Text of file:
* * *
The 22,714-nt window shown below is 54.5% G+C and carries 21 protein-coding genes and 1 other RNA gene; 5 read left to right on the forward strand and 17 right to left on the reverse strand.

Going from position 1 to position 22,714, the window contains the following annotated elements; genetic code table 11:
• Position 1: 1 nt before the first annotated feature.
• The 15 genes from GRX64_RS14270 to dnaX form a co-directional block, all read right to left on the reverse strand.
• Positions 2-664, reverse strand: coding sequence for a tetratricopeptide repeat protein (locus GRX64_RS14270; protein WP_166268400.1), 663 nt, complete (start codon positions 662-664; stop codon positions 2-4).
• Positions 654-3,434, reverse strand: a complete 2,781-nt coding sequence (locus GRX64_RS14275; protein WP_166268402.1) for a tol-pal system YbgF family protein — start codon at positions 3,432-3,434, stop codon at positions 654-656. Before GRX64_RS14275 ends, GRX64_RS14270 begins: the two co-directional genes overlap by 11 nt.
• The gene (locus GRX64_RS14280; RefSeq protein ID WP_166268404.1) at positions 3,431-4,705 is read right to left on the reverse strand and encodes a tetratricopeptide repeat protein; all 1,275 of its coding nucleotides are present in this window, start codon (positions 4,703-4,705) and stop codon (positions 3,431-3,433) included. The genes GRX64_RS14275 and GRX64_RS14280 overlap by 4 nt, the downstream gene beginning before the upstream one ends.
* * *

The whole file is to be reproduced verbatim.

The 22,714-nt window shown below is 54.5% G+C and carries 21 protein-coding genes and 1 other RNA gene; 5 read left to right on the forward strand and 17 right to left on the reverse strand.

Going from position 1 to position 22,714, the window contains the following annotated elements; genetic code table 11:
• Position 1: 1 nt before the first annotated feature.
• The 15 genes from GRX64_RS14270 to dnaX form a co-directional block, all read right to left on the reverse strand.
• Positions 2-664, reverse strand: coding sequence for a tetratricopeptide repeat protein (locus GRX64_RS14270; protein WP_166268400.1), 663 nt, complete (start codon positions 662-664; stop codon positions 2-4).
• Positions 654-3,434, reverse strand: a complete 2,781-nt coding sequence (locus GRX64_RS14275; protein WP_166268402.1) for a tol-pal system YbgF family protein — start codon at positions 3,432-3,434, stop codon at positions 654-656. Before GRX64_RS14275 ends, GRX64_RS14270 begins: the two co-directional genes overlap by 11 nt.
• The gene (locus GRX64_RS14280; RefSeq protein ID WP_166268404.1) at positions 3,431-4,705 is read right to left on the reverse strand and encodes a tetratricopeptide repeat protein; all 1,275 of its coding nucleotides are present in this window, start codon (positions 4,703-4,705) and stop codon (positions 3,431-3,433) included. The genes GRX64_RS14275 and GRX64_RS14280 overlap by 4 nt, the downstream gene beginning before the upstream one ends.